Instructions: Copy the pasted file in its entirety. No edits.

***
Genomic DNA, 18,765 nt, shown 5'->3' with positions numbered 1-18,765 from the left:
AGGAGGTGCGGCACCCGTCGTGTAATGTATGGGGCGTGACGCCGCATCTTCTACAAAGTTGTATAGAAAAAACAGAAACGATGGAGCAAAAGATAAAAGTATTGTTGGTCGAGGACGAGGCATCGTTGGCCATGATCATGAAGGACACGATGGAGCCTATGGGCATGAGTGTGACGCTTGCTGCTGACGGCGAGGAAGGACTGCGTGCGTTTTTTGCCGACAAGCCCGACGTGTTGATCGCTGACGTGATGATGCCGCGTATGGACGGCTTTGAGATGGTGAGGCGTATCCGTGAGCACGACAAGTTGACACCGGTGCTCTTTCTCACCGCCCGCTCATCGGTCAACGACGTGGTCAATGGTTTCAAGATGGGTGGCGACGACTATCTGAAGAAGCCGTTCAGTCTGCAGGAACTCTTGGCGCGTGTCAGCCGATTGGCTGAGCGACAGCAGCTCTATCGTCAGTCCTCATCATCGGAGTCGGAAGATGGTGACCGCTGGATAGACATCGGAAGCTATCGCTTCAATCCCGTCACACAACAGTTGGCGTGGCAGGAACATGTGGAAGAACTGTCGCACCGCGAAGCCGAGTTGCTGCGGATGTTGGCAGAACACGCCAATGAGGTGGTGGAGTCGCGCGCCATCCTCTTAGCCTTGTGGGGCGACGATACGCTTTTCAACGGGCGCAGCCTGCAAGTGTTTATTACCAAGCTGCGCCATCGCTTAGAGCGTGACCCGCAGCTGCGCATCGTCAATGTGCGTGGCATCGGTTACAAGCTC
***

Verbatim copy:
Genomic DNA, 18,765 nt, shown 5'->3' with positions numbered 1-18,765 from the left:
AGGAGGTGCGGCACCCGTCGTGTAATGTATGGGGCGTGACGCCGCATCTTCTACAAAGTTGTATAGAAAAAACAGAAACGATGGAGCAAAAGATAAAAGTATTGTTGGTCGAGGACGAGGCATCGTTGGCCATGATCATGAAGGACACGATGGAGCCTATGGGCATGAGTGTGACGCTTGCTGCTGACGGCGAGGAAGGACTGCGTGCGTTTTTTGCCGACAAGCCCGACGTGTTGATCGCTGACGTGATGATGCCGCGTATGGACGGCTTTGAGATGGTGAGGCGTATCCGTGAGCACGACAAGTTGACACCGGTGCTCTTTCTCACCGCCCGCTCATCGGTCAACGACGTGGTCAATGGTTTCAAGATGGGTGGCGACGACTATCTGAAGAAGCCGTTCAGTCTGCAGGAACTCTTGGCGCGTGTCAGCCGATTGGCTGAGCGACAGCAGCTCTATCGTCAGTCCTCATCATCGGAGTCGGAAGATGGTGACCGCTGGATAGACATCGGAAGCTATCGCTTCAATCCCGTCACACAACAGTTGGCGTGGCAGGAACATGTGGAAGAACTGTCGCACCGCGAAGCCGAGTTGCTGCGGATGTTGGCAGAACACGCCAATGAGGTGGTGGAGTCGCGCGCCATCCTCTTAGCCTTGTGGGGCGACGATACGCTTTTCAACGGGCGCAGCCTGCAAGTGTTTATTACCAAGCTGCGCCATCGCTTAGAGCGTGACCCGCAGCTGCGCATCGTCAATGTGCGTGGCATCGGTTACAAGCTC